Despite the E-P1’s compact construction, Olympus managed to fit in mechanical image stabilization (using sensor shifting) that can be used during still image shooting. Importantly, electronic image stabilization is available when shooting video.
The E-P1 also includes an automatic dust reduction system. When you turn on the camera a supersonic wave filter vibrates, dislodging any dust and preventing it from interfering with image quality.
Olympus has included a built-in digital level that displays horizontal tilt and vertical pitch on screen. This is a useful feature for architectural photography or other specialized uses, or as a helpful way to frame your composition just right.
In a change from their previous cameras, Olympus outfitted the E-P1 with an SDHC card slot instead of the usual XD. For the best performance, especially when shooting HD video, the company recommends using Class 6 SDHC cards.
The E-P1 offers all the capabilities you would expect from a full-featured DSLR including a new 18-zone multi-metering system (center-weighted and spot metering are also available), autofocus, automatic scene modes, face detection, and a full manual mode. Shooting modes are accessed through a vertical thumbwheel on the left shoulder of the camera. (The thumbwheel is also programmable for custom functions.)
The auto focus feature uses an 11-point contrast detection system with several modes including single AF, continuous AF, manual focus, and single-AF + manual. In the S-AF+M mode, twisting the focus ring causes the LCD to zoom in to a magnified view of the focus area to allow for sharp focusing of distant objects.
The E-P1’s 19 scene modes include settings for night-time scenes, portraits, landscapes, macro, and sports. A special setting for novice (or lazy) photographers is iAuto mode, which automatically identifies the type of scene being shot and adjusts the camera settings accordingly. At the opposite end of the control range, a full-manual mode is also available as well as aperture priority and shutter speed priority modes.
Olympus has included the creative features from the E-620 in the E-P1 including six art filters, multiple exposures, shadow adjustment, and the Perfect Shot preview mode that lets you preview photo effects on the screen before you take the shot. Many of these features can be applied while shooting, or in post-editing. The E-P1 also includes selectable aspect ratios so you can take pictures in 4:3, 3:2, 16:9 or 6:6. Only the 4:3 ratio uses the entire sensor field.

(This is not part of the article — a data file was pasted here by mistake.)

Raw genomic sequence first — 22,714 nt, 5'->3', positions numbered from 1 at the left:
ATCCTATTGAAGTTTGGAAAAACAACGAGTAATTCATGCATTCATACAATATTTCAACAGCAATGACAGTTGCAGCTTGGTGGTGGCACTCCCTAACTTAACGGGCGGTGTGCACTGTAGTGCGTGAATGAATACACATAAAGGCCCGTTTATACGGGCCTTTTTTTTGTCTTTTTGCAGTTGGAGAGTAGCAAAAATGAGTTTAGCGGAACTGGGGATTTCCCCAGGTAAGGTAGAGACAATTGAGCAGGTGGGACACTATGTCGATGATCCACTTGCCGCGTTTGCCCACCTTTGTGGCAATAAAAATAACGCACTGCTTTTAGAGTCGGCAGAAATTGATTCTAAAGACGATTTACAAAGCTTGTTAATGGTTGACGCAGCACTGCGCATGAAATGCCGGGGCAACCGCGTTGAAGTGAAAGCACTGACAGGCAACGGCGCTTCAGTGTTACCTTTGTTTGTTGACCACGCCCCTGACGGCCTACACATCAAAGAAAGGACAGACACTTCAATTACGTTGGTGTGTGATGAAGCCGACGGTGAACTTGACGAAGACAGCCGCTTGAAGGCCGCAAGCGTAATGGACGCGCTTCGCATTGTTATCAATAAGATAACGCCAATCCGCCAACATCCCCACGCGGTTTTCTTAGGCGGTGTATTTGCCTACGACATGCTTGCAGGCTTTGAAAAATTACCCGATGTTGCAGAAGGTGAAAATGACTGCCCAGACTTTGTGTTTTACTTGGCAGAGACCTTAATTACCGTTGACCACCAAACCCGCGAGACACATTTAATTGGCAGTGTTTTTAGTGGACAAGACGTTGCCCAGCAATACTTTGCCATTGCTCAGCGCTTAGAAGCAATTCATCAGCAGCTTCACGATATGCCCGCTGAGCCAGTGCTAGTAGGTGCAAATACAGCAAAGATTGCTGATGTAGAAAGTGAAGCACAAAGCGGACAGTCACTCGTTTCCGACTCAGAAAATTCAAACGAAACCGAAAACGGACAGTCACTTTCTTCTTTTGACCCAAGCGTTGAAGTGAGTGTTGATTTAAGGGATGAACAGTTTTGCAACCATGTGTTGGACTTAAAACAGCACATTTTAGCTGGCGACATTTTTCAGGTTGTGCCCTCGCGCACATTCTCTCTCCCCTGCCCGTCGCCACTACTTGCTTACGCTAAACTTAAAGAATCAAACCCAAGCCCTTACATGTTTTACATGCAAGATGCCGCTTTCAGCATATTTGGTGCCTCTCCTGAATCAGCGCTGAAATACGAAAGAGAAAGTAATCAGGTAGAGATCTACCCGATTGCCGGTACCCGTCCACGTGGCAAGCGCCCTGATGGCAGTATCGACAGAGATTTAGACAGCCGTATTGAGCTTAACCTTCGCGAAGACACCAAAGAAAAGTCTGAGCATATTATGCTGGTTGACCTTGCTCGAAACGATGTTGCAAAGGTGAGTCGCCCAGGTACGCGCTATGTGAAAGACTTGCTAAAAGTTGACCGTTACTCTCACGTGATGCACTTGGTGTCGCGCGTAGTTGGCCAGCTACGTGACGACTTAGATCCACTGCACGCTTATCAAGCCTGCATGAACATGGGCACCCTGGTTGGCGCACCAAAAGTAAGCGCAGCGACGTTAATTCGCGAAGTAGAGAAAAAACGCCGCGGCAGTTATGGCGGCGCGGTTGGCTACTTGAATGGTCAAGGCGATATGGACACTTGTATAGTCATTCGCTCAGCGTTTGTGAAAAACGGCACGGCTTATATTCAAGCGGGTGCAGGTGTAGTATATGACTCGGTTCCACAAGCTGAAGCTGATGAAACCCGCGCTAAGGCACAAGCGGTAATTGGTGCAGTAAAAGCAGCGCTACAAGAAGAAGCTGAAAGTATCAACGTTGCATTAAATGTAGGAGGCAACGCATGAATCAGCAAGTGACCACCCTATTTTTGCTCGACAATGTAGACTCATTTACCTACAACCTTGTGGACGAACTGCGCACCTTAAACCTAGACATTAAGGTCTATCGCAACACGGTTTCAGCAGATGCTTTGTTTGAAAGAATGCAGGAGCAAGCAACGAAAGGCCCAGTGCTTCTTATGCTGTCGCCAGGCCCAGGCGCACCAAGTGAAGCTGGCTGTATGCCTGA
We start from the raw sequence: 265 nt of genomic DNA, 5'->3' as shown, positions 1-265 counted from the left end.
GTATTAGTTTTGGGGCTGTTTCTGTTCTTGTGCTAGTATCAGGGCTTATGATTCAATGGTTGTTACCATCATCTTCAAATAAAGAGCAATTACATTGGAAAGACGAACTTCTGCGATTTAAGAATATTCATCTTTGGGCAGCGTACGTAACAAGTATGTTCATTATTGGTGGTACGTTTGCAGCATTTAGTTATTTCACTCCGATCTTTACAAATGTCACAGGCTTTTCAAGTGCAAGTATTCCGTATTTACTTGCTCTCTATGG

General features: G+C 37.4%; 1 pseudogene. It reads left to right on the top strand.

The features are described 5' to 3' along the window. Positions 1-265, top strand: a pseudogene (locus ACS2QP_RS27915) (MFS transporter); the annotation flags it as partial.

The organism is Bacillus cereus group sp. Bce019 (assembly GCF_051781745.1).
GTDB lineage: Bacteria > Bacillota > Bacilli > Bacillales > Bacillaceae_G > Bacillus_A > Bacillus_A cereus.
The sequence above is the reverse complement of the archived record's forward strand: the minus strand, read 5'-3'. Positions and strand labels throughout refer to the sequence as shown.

The E-P1 has an added processing feature called ePortrait. The ePortrait mode smoothes out the facial features of your subjects. Applied while shooting or during post-editing, ePortrait can help improve the appearance for playback on an HD television.
Olympus is aiming the E-P1 at those customers who chronicle their daily lives on personal blogs, Facebook, YouTube, Twitter and more so the E-P1 also offers HD video recording. The camera can record HD 720p (1280 by 720) or SD (640 by 480) at 30fps. Many of the creative filters can be applied as effects while shooting video. Combined with the camera’s interchangeable lenses, the video capabilities make the E-P1 a capable video platform.
Olympus chose the AVI motion JPEG format for the video. This limits each video file to 2GB, which means you can only shoot up to about 7 minutes of HD at a time, or up to 14 minutes of SD video.
Olympus knows that one of the great advantages of digital imaging is its immediacy, and the ability to relive your experiences right away with friends. Tying the camera’s photo, video, and audio capabilities together, the E-P1 features an in-camera multimedia playback mode that mixes stills, movies, and audio. The multimedia feature allows you to blend photos and videos with creative art filters, fade-in/fade-out effects, and audio. You can use audio you record yourself, or dub one of five built-in background music options. To share your multimedia show, connect the E-P1 to a television using the HDMI or AV output jacks.
Early reviews of the E-P1 are mostly positive. If the combination of photo and video features in a chic compact package strike the right balance, Olympus could once again have a winner in their reincarnated Pen line.
Olympus says the E-P1 will be available in July 2009. They estimate street pricing will be as follows: